Romanian Athenaeum is a beautiful concert hall in the center of Bucharest, and a landmark of the capital city. Opened in 1888, the ornate, domed, circular building is the city's main concert hall and home of the George Enescu Philharmonic and of the George Enescu annual international music festival. Unfortunately, there were no performances the days I was in Bucharest. :-(
This is Bucharest's most prestigious concert hall and one of the most beautiful buildings in the city. It was built in 1888 in neo-classical style after a design by the French architect Albert Galleron. The project was conceived by the diplomat Constantin Exarcu and the money for the completion of the building were gathered in a public collection in which people were asked to "give a leu for the Atheneum" (The "leu" being the currency of Romania).
With its 40 m high dome and the Doric columns it resembles an ancient temple. The beautiful facade is adorned with mosaics of five Romanian rulers. On the inside there are scenes from Romanian history. This is the place to hear classical music in Bucharest. The resident orchestra is George Enescu Philarmonic.
The inside of the building can only be seen if you're attending a concert.
The Ateneul Român or Romanian Athenaeum is considered by many to be Bucharest's finest building. At sunset it is certainly attractive and the gardens in front of it are much favoured by newly-married couples for wedding photos.
It was built, in 1888, in neo-classical style after a design by the French architect Albert Galleron. It has a 40m high dome and Doric columns. It is actually a concert hall and the home of Romania's premier orchestra, the George Enescu Philharmonic Orchestra, named after the country's leading composer, who gave the first performances of his major works here.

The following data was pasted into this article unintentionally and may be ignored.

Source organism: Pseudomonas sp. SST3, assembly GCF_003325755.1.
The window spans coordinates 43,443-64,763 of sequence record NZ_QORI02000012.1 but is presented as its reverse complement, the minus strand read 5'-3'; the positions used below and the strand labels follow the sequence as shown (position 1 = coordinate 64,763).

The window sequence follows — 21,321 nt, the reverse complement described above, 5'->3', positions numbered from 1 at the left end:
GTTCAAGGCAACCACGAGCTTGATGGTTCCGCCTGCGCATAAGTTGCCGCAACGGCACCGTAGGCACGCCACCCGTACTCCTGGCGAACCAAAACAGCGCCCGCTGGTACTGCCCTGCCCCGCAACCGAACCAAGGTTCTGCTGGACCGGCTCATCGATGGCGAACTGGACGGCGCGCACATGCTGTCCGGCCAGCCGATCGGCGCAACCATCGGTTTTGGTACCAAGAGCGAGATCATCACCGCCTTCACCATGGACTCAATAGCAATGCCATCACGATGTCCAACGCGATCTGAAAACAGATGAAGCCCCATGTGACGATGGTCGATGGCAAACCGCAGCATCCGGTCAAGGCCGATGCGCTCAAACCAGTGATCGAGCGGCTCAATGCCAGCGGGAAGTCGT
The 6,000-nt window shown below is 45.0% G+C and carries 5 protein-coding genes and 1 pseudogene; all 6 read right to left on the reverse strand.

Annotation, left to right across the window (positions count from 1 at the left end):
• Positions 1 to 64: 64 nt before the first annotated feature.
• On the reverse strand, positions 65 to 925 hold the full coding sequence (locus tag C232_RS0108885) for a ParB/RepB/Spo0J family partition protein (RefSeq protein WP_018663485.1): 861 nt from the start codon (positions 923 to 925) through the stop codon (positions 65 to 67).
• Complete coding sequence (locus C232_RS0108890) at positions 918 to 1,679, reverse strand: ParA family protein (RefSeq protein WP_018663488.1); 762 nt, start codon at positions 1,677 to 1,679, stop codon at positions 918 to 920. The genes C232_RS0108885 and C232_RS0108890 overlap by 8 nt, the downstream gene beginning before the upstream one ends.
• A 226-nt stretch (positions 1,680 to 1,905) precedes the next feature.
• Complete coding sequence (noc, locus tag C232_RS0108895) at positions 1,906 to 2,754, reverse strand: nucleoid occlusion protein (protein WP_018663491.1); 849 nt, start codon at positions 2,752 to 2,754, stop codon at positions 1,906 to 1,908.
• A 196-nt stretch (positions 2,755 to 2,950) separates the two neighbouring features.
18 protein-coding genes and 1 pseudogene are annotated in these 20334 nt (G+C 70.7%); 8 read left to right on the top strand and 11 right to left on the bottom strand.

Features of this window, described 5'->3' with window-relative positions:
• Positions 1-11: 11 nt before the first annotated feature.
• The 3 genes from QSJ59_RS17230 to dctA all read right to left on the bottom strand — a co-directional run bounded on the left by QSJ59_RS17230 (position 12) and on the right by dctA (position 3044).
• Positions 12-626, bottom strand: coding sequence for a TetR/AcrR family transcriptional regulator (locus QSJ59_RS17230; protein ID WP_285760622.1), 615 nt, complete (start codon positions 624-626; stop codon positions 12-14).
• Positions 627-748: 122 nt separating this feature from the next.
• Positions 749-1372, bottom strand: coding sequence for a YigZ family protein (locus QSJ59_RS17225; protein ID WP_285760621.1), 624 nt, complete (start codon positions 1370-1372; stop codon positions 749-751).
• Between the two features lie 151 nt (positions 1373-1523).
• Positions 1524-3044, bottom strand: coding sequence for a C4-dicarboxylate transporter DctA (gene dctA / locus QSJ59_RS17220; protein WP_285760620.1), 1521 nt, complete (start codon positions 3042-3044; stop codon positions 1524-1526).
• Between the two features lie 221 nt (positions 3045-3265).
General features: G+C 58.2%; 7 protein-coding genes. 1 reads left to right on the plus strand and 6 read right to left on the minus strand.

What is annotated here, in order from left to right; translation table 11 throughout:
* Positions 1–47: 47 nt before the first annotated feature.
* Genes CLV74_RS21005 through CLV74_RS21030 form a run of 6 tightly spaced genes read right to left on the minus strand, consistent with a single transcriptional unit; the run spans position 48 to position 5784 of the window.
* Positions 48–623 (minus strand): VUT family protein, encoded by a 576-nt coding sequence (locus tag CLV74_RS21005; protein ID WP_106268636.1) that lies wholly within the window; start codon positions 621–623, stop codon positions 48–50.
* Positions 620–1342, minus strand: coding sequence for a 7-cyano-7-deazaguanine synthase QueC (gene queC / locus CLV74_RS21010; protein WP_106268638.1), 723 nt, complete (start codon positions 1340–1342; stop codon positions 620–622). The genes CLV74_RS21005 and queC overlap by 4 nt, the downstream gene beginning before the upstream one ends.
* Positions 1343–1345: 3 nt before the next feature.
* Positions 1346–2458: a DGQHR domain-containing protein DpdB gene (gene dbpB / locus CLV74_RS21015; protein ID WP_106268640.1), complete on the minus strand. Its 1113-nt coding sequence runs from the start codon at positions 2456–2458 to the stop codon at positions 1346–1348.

The work of French architect Albert Galleron, who also designed the National Bank of Romania, the Athenaeum was completed in 1888, financed almost entirely with money donated by the general public. One of the preeminent public fundraising campaigns ever in Romania, the "Give a penny for the Athenaeum" campaign saved the project after the original patrons ran out of funds. With its high dome and Doric columns, the Athenaeum resembles an ancient temple.
The lobby has a beautifully painted ceiling decorated in gold leaf, while curved balconies cascade in ringlets off a spiral staircase. A ring of pink marble columns is linked by flowing arches where elaborate brass lanterns hang like gems from a necklace. Inside the concert hall, voluptuous frescoes cover the ceiling and walls. Renowned worldwide for its outstanding acoustics, it is Bucharest's most prestigious concert hall and home of the Romanian George Enescu Philharmonic.
Another picture taken with my digital phone (but is the general idea it counts, isn't it). It is taken inside the main concert hall. The hall has a total of 652 seats. Around the interior of the cupola, there is a 3 meters high and 70 meters long painting - made by Constantin Petrescu - showing some of the main (25) events in romanian history.
The Athenaeum was inaugurated in 1888 and it was designed by French architect Albert Galleron (who also conceived the shapely National Bank of Romania in the Lipscani District).